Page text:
Friday, August 27, 2010
Unotron, a company headquartered in Newport, has brought to market a washable computer keyboard and mouse combination that are virtually indistinguishable from their non-washable counterparts.
As company spokesperson Dale Purcocks explains, standard spill-proof keyboards make things difficult for typists. He goes on to say that the new washable keyboards compete favorably with normal ones.
As for the mouse, it turns out that the area around the scroll wheel is the most vulnerable to spills. Since the wheel is expected to turn a shaft which, in turn, activates an encoder, the task of waterproofing it quickly becomes difficult. Engineers usually use an O-ring to seal a shaft. However, this solution is problematic for a computer mouse because of the requirement that sensitivity be put first and foremost among all the design considerations.
Unotron's solution to the sensitivity conundrum is to do away with the shaft entirely. Instead, magnets embedded into the mouse wheel activate a second, internal wheel which is also studded with magnets. Although the internal wheel is sequestered behind a waterproof barrier, the magnetic field ensures adequate sensitivity and responsiveness. And if the unthinkable happens and the mouse is doused with liquid, the scroll wheel is easily removable for a quick clean up.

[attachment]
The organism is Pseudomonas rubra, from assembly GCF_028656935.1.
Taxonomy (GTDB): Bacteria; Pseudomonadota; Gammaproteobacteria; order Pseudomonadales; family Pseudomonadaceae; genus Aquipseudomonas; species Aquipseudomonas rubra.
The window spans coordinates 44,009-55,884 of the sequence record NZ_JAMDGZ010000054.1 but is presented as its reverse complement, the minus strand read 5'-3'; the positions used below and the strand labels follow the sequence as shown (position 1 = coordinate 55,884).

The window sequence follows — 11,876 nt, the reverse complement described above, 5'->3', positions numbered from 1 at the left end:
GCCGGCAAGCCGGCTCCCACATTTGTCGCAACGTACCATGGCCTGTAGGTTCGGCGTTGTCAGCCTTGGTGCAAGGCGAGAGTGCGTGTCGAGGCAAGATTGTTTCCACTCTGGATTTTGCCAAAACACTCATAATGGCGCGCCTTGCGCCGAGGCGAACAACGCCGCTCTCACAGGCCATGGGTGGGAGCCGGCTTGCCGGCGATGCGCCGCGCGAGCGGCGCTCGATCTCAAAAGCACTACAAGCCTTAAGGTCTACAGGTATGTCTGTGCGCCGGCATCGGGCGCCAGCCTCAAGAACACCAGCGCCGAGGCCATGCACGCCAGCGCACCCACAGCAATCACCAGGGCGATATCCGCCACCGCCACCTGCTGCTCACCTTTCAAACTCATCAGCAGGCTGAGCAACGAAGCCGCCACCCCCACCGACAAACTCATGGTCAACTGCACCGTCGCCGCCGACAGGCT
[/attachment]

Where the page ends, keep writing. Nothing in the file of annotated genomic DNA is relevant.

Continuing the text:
To do away with the tracking problems that often plague normal computer mice in dirty environments, Unotron removed the mouse ball and replaced it with a foolproof optical tracking system that ensures good performance at a reasonable price.
On normal keyboards, the shafts connecting the keys to the actuators are unsealed. This leaves them vulnerable to spills.
But on Unotron's waterproof keyboards, each shaft is individually sealed with a semi-hemispherical layer of elastomer which not only waterproofs the entire assembly, but provides the pleasing keyboard "feel" that typists rely on for speed and accuracy during touch-typing.
When the keyboard is in need of a cleaning, wash water freely cleanses the actuator shafts and the rest of the area under the keys themselves. But Mr. Purcocks assures us that it's a simple matter to remove the excess moisture. Either upend the keyboard and shake out the water, or just type on it aggressively to "splash" the water away.
Like the waterproof keys on the washable keyboard, the mouse buttons are sealed in a similar, washable manner.
The keyboard and the mouse are both rated IP66, and the wash temperature should be a maximum of 80°C to avoid damaging the plastic. Mr. Purcocks jokes that the washable input devices are "not diswasher-proof".
In environments where sterility is a concern, it's acceptable to completely immerse the hardware in Milton sterilizing fluid. A short, 30-second immersion will kill staph aureus or the flesh-eating MRSA. Workers in any environment where frequent washing is needed to reduce the incidence of infection -- such as medical facilities or schools -- will benefit from Unotron's new washable keyboard and mouse.